Modular and Stackable Power Generators for Efficient Renewable Power Generation

Kevin Kails, Quan Li (Lead Author), Markus Mueller

Research output: Contribution to journalArticlepeer-review


Stackable power generators enable very compact electric machines with high power density. How to identify an effective way of stacking is necessary and requires new knowledge for future guidance. In this paper, both possibilities of stacking modules concentrically and axially are explored and compared. An axial flux generator based on our existing double claw pole design is used as a case study. The claw pole generator, which is modular and stackable, significantly benefits on-site installation due to its flexible small modules that can be easily transported. This is particularly important to the installation of offshore wind turbines. Superconducting field windings are applied instead of copper in such power generators, which greatly increases their power density. In order to further increase their power density and reduce mass, we improved the modularity of 5 MW generators and stacked them in both ways. Results show that the power density versus mass as well as volume can be improved through stacking the modules both concentrically and axially, while the former approach is much more effective. Stacking two modules of 5 MW concentrically results in a 12.1 MW power generator with a more compact structure and higher power density than the original 10 MW generator.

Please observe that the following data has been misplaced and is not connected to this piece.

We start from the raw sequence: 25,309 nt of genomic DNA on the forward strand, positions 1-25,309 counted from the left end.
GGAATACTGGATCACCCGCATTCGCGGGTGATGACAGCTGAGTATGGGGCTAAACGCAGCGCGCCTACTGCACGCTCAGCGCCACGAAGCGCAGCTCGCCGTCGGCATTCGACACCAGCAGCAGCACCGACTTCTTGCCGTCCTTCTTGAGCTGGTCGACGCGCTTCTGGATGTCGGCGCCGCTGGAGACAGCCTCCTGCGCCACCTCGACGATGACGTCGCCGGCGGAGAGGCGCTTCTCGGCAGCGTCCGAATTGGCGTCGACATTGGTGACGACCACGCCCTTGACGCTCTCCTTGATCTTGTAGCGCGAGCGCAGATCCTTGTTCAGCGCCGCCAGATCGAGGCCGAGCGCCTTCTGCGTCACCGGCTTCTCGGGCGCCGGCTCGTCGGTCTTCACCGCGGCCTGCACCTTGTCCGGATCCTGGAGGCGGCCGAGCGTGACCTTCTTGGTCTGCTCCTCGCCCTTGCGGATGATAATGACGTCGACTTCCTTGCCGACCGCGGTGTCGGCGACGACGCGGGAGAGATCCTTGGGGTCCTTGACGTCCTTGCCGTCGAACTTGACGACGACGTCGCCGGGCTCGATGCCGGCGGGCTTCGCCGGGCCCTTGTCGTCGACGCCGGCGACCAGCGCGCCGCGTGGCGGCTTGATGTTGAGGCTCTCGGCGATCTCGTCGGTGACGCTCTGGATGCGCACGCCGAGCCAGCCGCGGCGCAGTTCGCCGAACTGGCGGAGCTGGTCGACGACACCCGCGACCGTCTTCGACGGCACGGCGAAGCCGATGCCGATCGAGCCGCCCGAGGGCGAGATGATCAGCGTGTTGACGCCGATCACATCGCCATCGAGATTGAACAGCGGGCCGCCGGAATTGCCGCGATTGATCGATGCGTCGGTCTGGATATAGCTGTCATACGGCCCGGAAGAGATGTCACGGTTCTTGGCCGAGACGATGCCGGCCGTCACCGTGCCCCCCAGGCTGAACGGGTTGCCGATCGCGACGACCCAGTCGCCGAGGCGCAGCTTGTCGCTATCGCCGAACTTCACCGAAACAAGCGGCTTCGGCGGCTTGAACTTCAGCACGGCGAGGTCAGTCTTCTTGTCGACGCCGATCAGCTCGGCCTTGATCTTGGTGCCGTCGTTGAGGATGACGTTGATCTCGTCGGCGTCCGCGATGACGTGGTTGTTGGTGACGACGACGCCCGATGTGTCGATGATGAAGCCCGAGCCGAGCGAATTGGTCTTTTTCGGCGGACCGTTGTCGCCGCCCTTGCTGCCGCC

Original languageEnglish
JournalIET Renewable Power Generation
Early online date16 Aug 2019
Publication statusE-pub ahead of print - 16 Aug 2019


  • electric generators
  • superconducting machines
  • solar power stations
  • offshore intstallations
  • power generation economics
  • Wind Turbines


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